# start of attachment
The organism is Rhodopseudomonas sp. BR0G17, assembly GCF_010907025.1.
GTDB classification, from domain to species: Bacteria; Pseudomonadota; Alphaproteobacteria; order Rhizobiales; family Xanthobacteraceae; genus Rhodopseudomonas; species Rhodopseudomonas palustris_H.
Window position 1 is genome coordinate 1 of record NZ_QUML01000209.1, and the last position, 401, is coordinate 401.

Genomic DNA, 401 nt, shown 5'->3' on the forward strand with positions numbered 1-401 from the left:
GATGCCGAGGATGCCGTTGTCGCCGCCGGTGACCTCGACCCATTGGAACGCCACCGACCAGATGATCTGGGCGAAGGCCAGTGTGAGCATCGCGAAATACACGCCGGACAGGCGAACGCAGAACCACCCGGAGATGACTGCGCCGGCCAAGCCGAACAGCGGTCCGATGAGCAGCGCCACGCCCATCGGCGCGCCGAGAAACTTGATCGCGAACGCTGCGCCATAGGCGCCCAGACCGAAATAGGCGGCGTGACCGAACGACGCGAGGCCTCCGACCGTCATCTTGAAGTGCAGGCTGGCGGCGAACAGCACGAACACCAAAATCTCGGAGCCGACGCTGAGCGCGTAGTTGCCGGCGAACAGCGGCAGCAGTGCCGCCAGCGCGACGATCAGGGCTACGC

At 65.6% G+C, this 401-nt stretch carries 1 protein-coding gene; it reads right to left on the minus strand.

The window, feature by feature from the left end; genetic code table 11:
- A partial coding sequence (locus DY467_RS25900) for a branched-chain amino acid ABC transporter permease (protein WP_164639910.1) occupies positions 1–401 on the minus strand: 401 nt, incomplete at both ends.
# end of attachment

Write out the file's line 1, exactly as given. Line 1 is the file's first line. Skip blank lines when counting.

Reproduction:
The organism is Rhodopseudomonas sp. BR0G17, assembly GCF_010907025.1.